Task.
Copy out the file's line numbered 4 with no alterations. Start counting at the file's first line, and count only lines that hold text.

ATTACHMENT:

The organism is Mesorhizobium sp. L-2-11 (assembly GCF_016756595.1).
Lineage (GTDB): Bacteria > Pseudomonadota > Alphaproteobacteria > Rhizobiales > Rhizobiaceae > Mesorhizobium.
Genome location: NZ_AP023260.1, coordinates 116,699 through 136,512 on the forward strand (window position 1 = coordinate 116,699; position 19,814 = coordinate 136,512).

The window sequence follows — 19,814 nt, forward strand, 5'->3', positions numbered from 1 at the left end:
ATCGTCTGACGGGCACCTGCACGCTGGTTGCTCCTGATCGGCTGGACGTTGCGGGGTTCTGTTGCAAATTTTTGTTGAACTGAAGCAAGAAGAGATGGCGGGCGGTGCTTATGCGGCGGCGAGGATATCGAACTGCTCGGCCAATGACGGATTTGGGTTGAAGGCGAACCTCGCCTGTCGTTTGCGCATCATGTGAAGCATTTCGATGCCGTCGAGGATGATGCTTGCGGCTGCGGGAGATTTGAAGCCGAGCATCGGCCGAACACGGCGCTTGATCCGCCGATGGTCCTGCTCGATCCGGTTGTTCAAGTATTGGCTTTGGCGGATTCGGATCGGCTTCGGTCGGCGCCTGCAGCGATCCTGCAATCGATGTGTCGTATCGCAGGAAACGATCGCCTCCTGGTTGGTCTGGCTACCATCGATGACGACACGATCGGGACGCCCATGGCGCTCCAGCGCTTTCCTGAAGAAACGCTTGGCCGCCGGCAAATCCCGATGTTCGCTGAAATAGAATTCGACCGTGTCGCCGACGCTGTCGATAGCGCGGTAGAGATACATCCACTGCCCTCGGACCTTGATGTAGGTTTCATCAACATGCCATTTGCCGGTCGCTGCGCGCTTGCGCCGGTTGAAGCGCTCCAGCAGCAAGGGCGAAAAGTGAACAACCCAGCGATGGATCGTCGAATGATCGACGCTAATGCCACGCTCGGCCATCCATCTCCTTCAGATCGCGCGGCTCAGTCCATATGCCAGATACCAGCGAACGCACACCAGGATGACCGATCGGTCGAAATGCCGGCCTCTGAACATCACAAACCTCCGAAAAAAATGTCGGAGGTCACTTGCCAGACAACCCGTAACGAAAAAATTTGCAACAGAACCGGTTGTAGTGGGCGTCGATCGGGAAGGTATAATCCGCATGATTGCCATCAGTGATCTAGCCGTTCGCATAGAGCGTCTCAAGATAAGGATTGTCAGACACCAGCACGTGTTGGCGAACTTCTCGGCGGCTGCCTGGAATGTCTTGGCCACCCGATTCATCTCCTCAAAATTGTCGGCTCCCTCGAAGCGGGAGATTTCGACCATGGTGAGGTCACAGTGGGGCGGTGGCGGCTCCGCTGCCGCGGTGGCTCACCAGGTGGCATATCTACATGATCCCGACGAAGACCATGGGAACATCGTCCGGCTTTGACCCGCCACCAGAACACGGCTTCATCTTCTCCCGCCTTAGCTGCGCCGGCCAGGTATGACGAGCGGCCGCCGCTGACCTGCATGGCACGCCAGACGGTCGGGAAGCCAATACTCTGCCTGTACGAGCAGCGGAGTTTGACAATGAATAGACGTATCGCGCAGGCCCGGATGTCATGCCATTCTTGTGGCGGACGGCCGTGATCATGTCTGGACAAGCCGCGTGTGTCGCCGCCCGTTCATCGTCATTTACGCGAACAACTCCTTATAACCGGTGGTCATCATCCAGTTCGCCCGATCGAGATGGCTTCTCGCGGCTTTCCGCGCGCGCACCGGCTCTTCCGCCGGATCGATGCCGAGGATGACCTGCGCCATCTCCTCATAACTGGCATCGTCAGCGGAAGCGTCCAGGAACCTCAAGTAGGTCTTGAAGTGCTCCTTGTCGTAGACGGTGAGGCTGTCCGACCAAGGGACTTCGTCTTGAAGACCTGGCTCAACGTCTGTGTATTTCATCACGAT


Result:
The window sequence follows — 19,814 nt, forward strand, 5'->3', positions numbered from 1 at the left end: